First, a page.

God gave us free will.  God wants us to make choices, hopefully good and righteous choices.  But how often do we make the choice to live in darkness?  Why would we want to choose darkness?  Think about this.  When you’re driving, do you always slow down to let the person next to you, whose blinker has been on for 3 miles, move into your lane?  If you’re waiting in line at the supermarket with a huge cart full of groceries, and someone walks up behind you with a carton of milk, do you pretend not to notice so you won’t feel obligated to let them go ahead of you?  What do we gain by this chosen blindness?

 

Nearly ten years ago, when I was nearly 6 months pregnant with my oldest child, my daughter Emily, I lived in San Francisco.  With a broken down car in the shop, I had to take the bus to work.  I waddled onto a commuter bus, nearly 40 pounds overweight.  The bus was crowded, so I moved into the aisle and stood, stomach at attention, next to a man sitting down reading the paper.  That man’s eyes were glued to his newspaper.  He was not going to look up no matter what happened, because that might require him to see, and be seen seeing, that I was standing there with my still innie belly button nearly resting on his nose.  We rode all the way downtown this way.  The next morning, when I got on the same bus, now at least 41 pounds overweight, at least 3 people jumped out of their seats to give one up to me.   They had seen me the day before, standing on my swollen ankles, from 27th Avenue all the way down to Kearny Street.  I had seen their scowls directed at the man with the newspaper.  I gratefully made my way to one of these kind souls and sat.  The man with the newspaper was nowhere to be seen.  What had his blindness, his chosen darkness, gained him?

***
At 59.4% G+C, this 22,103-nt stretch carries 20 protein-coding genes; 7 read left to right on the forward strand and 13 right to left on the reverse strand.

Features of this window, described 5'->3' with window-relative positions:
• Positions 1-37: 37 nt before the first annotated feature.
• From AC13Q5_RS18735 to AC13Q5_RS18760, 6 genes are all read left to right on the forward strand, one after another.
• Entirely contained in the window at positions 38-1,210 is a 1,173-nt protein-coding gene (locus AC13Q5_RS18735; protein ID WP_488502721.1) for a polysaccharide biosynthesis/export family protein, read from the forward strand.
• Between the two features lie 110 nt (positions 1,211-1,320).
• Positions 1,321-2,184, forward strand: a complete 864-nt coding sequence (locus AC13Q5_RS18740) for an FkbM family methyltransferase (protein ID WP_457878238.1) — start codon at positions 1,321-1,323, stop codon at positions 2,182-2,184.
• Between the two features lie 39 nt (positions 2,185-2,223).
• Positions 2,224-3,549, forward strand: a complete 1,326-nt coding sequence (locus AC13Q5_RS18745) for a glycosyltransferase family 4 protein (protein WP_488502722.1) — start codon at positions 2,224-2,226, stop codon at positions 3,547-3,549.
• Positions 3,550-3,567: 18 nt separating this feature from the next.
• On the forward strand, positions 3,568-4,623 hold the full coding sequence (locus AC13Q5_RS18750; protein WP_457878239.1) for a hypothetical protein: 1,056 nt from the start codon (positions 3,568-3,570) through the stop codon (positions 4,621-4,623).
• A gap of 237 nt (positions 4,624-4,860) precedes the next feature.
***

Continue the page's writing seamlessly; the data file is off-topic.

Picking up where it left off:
What does darkness, or not seeing, gain any of us?  It isolates us, it removes community.  We gain nothing, except perhaps the illusion that our needs are the most important needs and should be met first.  As a result, we become lonely slaves to our self-created darkness.  God doesn’t want us to choose darkness.  Like the Jews of Moses’ time, God wants us to have light in our dwellings.  The choice to have faith in ourselves, in people, in God, belongs to each of us.  That faith is our light.  When we slow down to let the bedraggled driver next to us into our lane, he smiles a thank you.  When we step aside to allow the mother with the crying baby to pay for her groceries ahead of us, she thanks us apologetically.  When we give up a seat on the bus for the elderly person with the cane, perhaps our action isn’t even noticed.  It doesn’t matter.  Each of us has the power to shine a little light into the life of another.  And no matter what, that light is reflected back to us.  It is the nature of light.  It is the nature of faith.